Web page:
I got a security job at an aging, mental hospital just outside of town a few days later. It was an easy job, and the people there were great. The doctors were glad to have me there, and the nurses always had a kind smile and a cup of coffee waiting. They let me stay in one of the old suites as part of my pay. They used to offer the ones to family members of patients back when the place used to double as an overflow intensive care unit for a larger hospital in the next town. I still hung out with Riley a lot, and things were finally looking up.

One night I worked a little later than usual due to a misunderstanding between a few patients that didn’t end well. I hopped on my ps4 (a present from Riley) and joined up with her to play some COD. I had a few drinks, and before I knew it, I was beyond exhausted. I passed out on my couch right after I ditched the headset. When I woke up the next morning, I was in my bathtub for some reason. In confusion, I took a look around and saw blood everywhere.

Solid knocks thundered from my front door in the other room all of a sudden, barely knocking me out of my stupor. I focused on the sound the best I could and haphazardly managed to pull myself out of the tub and onto my feet. Taking full stock of the sheer amount of blood I was seeing, I switched to some fucked up autopilot, courtesy of Uncle Sam, instilled within me. I stripped my clothes off and shouted, “I’ll be right there,” to whoever was on the other side of that door.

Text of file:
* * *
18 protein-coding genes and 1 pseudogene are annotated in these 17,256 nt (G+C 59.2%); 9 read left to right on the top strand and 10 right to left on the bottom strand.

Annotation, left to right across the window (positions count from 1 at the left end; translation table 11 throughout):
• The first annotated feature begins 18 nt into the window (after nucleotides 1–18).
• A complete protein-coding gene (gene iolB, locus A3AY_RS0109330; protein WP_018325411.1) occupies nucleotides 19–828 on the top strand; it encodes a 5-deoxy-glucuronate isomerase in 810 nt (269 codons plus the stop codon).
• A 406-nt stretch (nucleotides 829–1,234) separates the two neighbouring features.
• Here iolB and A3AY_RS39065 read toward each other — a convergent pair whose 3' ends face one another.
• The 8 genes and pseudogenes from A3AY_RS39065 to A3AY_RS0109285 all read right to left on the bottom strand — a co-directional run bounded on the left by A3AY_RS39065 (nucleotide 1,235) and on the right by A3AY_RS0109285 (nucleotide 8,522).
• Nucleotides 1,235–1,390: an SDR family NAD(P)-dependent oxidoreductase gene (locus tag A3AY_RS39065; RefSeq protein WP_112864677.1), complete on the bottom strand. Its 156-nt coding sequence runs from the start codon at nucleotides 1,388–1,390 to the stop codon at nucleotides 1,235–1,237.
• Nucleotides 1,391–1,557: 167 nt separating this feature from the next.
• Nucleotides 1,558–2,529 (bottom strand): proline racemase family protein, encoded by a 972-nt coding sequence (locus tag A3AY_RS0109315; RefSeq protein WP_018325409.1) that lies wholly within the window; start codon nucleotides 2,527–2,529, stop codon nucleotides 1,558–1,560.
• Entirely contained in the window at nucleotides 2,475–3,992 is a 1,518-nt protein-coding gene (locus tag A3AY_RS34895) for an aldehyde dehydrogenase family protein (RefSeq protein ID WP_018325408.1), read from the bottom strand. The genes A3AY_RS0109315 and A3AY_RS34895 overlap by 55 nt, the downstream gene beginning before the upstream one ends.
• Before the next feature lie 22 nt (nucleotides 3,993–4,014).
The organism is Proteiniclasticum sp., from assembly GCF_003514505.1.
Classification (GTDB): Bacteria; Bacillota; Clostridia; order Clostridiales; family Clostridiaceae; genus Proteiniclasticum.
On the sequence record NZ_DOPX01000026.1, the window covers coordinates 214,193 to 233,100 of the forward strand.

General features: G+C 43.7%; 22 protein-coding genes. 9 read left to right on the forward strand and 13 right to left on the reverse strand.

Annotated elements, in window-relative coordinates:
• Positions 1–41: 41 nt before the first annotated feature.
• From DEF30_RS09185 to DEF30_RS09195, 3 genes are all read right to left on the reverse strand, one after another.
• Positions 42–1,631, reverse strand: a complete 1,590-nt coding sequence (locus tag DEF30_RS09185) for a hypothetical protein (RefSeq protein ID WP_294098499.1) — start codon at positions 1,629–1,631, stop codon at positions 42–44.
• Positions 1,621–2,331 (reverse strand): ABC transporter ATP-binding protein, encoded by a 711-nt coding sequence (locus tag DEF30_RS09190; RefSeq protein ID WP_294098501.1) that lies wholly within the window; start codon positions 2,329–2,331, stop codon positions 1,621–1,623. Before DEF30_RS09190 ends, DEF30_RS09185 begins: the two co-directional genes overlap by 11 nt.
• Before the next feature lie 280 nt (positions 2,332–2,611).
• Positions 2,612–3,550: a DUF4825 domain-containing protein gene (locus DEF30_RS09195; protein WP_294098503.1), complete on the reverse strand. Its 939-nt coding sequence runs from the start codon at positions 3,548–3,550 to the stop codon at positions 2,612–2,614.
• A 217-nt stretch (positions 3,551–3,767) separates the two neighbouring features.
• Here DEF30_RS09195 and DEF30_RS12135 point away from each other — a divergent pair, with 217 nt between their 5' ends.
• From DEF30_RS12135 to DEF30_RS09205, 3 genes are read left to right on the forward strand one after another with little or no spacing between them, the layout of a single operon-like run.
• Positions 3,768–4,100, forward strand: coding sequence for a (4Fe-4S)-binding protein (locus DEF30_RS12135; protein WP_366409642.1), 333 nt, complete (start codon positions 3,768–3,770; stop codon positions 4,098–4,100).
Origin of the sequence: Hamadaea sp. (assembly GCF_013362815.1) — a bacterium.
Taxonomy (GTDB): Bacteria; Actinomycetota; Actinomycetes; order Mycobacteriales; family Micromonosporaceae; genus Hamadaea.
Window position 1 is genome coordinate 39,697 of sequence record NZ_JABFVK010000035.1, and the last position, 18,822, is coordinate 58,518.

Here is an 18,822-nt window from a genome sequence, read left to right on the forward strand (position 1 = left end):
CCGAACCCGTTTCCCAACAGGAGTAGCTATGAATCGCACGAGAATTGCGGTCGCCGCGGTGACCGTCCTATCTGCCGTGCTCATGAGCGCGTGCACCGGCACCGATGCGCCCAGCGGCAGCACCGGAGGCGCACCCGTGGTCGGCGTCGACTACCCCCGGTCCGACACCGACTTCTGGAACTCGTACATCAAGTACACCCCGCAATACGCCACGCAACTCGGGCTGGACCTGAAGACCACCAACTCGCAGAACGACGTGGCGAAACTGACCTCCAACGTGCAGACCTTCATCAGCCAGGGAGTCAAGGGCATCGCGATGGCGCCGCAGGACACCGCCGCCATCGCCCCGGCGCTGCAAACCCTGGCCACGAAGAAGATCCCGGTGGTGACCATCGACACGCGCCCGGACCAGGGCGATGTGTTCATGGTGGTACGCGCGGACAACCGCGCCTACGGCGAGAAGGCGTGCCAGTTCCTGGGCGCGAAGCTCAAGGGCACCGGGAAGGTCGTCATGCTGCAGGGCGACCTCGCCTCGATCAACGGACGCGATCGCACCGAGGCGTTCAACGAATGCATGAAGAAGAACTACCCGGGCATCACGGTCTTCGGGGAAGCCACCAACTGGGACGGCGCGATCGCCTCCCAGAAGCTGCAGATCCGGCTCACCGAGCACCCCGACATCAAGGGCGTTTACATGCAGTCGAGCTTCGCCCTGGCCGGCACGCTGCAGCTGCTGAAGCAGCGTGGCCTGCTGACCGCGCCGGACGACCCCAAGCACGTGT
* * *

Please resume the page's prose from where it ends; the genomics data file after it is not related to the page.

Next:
I pulled on some fresh clothes in record time somehow, although the shakes as the shock of my situation fought my autopilot for attention. I hurried to the source of the knocking, nudging the bathroom door closed with my foot on my way as my heart pounded out a machine-gun staccato. I could hear the sirens and see those red and blues before I made it all the way to my door. I had no idea what I did, but whatever it was, I was damn sure I deserved whatever happened next.

I was tackled the second I opened it by the same cops that had come out to mom’s house before. This time when I got cuffed and stuffed, there wasn’t a get-out-of-jail-free card. They put the pedal to the floor on the way to the little jail at the sheriff’s office. The whole way there, they were spitting in my face through the cage and telling me I was a disgrace to their country…

It wasn’t until they made me sit in the cell for nearly four hours that they finally booked me and read my charges. I had forced my way into the housing unit next to mine and brutally attacked an elderly janitor, an ex-marine with whom I’d had more than a few drinks. Just like with Ron, I had no reason to attack this guy. Jimmy always had a spare cigarette and a flask to share every time I had seen him.